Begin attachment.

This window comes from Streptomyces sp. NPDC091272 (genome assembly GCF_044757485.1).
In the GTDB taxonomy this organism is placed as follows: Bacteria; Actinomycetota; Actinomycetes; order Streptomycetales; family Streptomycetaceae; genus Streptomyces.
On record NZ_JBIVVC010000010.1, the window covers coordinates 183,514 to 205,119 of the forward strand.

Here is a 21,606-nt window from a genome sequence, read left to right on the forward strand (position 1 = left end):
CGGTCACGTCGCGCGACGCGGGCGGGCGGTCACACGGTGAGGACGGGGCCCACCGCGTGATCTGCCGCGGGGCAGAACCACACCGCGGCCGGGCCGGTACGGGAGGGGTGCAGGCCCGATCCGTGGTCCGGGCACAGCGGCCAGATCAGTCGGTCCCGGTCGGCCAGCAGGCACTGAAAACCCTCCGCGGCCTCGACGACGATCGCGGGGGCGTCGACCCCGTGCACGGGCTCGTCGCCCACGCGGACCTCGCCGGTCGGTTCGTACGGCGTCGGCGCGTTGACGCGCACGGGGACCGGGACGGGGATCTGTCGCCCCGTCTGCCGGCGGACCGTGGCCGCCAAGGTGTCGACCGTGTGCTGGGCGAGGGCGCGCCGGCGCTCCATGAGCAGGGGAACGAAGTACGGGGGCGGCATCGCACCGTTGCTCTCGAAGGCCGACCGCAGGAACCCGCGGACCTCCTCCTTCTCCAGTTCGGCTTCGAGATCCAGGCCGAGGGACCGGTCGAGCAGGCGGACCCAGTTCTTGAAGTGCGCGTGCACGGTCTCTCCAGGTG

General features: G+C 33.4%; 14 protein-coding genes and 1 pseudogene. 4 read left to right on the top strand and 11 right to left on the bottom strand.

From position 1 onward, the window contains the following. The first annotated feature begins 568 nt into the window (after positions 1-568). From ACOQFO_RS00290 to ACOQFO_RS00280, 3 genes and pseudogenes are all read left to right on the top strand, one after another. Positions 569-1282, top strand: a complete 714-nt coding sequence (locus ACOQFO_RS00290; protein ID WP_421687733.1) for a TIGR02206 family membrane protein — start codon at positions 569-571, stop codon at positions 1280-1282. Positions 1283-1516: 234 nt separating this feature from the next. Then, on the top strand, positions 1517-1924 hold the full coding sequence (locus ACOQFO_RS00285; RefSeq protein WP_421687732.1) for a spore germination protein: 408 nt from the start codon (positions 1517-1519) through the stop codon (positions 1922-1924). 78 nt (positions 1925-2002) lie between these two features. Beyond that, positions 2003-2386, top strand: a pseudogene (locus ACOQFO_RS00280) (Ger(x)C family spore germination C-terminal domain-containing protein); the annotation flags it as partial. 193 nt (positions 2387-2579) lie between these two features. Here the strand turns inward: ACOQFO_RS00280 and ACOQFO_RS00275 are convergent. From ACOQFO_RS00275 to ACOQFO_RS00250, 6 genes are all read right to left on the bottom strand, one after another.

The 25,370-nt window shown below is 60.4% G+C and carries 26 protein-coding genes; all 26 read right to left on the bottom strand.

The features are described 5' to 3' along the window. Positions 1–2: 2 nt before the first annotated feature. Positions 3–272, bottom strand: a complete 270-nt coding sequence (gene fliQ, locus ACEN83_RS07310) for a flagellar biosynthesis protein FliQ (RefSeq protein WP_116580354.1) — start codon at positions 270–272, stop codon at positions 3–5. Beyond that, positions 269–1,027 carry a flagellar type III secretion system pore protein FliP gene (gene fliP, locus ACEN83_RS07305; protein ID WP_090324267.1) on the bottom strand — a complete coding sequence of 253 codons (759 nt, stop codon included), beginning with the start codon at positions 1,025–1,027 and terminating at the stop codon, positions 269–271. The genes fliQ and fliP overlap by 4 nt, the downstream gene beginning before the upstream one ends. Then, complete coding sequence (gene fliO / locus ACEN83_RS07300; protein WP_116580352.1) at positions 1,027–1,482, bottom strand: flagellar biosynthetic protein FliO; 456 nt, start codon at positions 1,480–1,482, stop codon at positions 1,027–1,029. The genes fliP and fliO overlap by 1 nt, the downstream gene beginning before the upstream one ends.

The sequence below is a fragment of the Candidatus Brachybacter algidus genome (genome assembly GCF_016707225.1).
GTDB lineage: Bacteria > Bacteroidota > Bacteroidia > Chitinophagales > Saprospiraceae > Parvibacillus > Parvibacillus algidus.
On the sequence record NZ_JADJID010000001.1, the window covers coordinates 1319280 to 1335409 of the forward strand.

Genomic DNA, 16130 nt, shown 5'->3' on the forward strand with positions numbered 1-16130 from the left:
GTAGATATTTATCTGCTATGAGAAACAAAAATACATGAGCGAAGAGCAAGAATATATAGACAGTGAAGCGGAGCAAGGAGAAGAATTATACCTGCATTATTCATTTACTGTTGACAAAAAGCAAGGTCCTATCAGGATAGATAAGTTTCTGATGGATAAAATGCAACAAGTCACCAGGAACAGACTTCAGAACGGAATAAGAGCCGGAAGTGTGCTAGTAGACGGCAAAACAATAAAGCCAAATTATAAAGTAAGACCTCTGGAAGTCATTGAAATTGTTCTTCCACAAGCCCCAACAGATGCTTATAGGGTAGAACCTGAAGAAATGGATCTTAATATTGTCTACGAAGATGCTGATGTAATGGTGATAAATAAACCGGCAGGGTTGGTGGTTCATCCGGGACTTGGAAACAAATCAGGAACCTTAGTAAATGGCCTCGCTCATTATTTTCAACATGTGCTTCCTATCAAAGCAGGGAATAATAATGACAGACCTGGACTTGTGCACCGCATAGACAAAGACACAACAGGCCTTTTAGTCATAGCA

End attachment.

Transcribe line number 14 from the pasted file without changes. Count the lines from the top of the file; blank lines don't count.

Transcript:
GTAGATATTTATCTGCTATGAGAAACAAAAATACATGAGCGAAGAGCAAGAATATATAGACAGTGAAGCGGAGCAAGGAGAAGAATTATACCTGCATTATTCATTTACTGTTGACAAAAAGCAAGGTCCTATCAGGATAGATAAGTTTCTGATGGATAAAATGCAACAAGTCACCAGGAACAGACTTCAGAACGGAATAAGAGCCGGAAGTGTGCTAGTAGACGGCAAAACAATAAAGCCAAATTATAAAGTAAGACCTCTGGAAGTCATTGAAATTGTTCTTCCACAAGCCCCAACAGATGCTTATAGGGTAGAACCTGAAGAAATGGATCTTAATATTGTCTACGAAGATGCTGATGTAATGGTGATAAATAAACCGGCAGGGTTGGTGGTTCATCCGGGACTTGGAAACAAATCAGGAACCTTAGTAAATGGCCTCGCTCATTATTTTCAACATGTGCTTCCTATCAAAGCAGGGAATAATAATGACAGACCTGGACTTGTGCACCGCATAGACAAAGACACAACAGGCCTTTTAGTCATAGCA